Wednesday's Albuquerque Journal ran a story about a group of non-profit organizations who are suing the Secretary of State alleging that the state is curtailing their freedom of speech by requiring them to disclose a list of donors to their various organizations. These are the same non-profit organizations whose political activities were called into question by a number of incumbent Democratic officials who were defeated due to these non-profit's unlawful campaign activities (read it here).
Registering with the state would violate their First Amendment rights, states a lawsuit filed in U.S. District Court in Albuquerque.The U.S. Supreme Court has held that money is a form of speech. The donations received by these affiliated non-profit political action committees could be and should be considered an expression of support by those who wrote the checks. The question is - does the State of New Mexico have the legal authority to require registration and the disclosure of the names of these political organizations' benefactors? The Secretary of State and the Attorney General seem to think so.
The lawsuit was filed by New Mexico Youth Organized, which is an arm of the Center for Civic Policy; and Southwest Organizing Project.
The groups mailed out glossy fliers to voters earlier this year that cast a negative light on a group of mostly veteran incumbents. All but one legislator was up for re-election, and five of the eight targeted in the fliers were ultimately defeated at the polls.
What concerns us is that should the courts rule in favor of SWOP and NMYO, they would by definition extend rights to non-profit political organizations that the rest of us don't enjoy. Why should a group of political operatives be able to hide their supporters beneath a non-profit corporate shell, when private corporations, grass roots organizations, and individuals are required to register with the state and to report the sources of their funding?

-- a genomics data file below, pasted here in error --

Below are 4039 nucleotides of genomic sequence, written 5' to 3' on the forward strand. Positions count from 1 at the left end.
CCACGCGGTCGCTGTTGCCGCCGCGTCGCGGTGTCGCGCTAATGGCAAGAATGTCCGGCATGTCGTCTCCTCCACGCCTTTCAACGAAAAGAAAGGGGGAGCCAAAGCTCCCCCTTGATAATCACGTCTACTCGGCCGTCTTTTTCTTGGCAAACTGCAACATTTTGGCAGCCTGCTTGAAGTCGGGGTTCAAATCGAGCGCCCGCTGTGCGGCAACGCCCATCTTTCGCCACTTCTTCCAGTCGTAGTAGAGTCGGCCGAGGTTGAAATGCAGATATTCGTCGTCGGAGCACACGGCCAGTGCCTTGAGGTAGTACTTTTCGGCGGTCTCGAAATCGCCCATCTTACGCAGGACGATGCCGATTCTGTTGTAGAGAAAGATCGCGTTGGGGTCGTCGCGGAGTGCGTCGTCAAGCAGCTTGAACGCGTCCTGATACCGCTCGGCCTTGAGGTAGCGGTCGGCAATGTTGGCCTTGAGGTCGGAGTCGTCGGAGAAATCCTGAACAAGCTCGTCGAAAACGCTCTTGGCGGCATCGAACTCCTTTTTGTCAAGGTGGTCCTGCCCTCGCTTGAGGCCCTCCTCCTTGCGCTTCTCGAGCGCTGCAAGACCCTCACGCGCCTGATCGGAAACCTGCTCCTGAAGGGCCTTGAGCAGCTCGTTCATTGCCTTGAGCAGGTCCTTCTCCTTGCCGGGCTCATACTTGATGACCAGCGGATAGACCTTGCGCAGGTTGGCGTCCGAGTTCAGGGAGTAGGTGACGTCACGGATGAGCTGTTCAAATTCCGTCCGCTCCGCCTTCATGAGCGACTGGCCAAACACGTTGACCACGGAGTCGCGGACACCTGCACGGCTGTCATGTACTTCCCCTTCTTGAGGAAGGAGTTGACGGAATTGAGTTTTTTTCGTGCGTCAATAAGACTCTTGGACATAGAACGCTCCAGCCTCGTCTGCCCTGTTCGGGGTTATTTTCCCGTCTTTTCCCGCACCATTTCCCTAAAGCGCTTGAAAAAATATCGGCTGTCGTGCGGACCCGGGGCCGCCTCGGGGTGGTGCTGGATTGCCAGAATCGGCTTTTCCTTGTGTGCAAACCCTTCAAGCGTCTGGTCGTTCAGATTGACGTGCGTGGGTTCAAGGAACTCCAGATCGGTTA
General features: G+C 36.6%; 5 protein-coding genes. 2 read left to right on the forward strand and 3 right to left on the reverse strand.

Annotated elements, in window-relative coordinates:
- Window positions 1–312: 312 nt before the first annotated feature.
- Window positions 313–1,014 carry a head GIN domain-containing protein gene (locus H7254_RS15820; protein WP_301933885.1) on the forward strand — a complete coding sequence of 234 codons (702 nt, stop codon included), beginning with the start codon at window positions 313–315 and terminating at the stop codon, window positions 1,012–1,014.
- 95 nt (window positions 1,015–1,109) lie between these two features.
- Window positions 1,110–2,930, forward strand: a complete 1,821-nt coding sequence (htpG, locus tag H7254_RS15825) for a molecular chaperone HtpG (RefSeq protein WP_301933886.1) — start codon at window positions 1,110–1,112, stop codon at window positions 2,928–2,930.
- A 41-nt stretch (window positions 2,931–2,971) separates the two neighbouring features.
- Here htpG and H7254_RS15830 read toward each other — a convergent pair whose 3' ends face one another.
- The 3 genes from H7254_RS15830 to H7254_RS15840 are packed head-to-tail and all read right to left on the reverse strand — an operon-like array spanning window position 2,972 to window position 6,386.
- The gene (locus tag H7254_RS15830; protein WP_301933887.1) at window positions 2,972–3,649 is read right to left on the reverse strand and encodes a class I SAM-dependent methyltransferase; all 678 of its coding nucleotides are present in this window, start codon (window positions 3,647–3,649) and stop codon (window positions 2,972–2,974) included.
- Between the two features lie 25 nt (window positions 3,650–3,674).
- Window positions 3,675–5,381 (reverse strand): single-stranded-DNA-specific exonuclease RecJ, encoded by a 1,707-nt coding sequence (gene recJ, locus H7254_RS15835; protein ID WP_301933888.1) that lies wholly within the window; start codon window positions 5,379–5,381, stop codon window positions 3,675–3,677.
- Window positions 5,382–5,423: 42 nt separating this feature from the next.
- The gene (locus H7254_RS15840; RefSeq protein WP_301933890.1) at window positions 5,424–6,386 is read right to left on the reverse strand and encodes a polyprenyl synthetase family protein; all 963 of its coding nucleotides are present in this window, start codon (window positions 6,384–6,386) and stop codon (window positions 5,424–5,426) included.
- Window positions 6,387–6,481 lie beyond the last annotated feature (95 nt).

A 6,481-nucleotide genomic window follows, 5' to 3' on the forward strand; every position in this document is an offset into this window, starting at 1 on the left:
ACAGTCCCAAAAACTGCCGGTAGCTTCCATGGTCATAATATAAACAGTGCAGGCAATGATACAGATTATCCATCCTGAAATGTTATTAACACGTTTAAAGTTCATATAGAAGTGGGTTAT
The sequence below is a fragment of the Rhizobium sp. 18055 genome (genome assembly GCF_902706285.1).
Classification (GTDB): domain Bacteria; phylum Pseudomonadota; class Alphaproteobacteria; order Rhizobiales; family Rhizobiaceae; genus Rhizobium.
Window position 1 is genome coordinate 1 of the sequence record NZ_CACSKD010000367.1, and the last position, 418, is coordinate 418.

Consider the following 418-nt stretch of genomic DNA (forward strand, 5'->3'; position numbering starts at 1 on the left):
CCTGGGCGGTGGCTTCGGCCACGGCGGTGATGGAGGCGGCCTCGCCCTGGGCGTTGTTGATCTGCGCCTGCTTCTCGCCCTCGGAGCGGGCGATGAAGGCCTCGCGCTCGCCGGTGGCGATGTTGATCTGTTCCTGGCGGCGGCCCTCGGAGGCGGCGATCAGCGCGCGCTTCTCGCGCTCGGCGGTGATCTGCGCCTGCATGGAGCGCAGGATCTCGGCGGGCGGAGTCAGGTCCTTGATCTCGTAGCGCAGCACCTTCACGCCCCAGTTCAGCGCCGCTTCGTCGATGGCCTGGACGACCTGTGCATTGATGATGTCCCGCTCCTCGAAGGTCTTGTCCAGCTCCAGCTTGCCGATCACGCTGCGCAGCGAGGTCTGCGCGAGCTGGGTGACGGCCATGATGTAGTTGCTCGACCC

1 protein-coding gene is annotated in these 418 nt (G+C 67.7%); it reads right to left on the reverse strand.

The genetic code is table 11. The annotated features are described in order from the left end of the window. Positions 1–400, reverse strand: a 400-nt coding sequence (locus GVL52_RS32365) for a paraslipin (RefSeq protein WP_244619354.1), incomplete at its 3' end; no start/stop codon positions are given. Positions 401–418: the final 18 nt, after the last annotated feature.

As is often the case, the Southwest Organizing Project and New Mexico Youth Organized are not fighting for free speech they're fighting for extended rights that benefit only their cause. In our opinion, you cannot separate the two. If campaign finance law requires the registration of political organizations and disclosure of donors and assuming that law is indeed constitutional, then it should apply to everyone. If on the other hand, New Mexico law is abridging the free speech rights of non-profit political organizations then it is also abridging the free speech rights of every organization and individual.
(Sidebar)Freedom is an all encompassing concept that abhors special exceptions and favoritism. Each of us is guaranteed the right to free speech in all of its forms. Extended freedoms should not be conveyed upon a group simply because they file some paperwork with the IRS. If state law is a violation of anyone's free speech rights, then it's a violation of everyone's free speech rights. A narrow application of liberty is no different than tyranny.
Don't even get us going on McCain/Feingold. If you want to know why Republicans stayed home this last election, look no further than this misguided attempt at keeping money out of elections. The result has been some of the most expensive elections in history and the rise of 527s.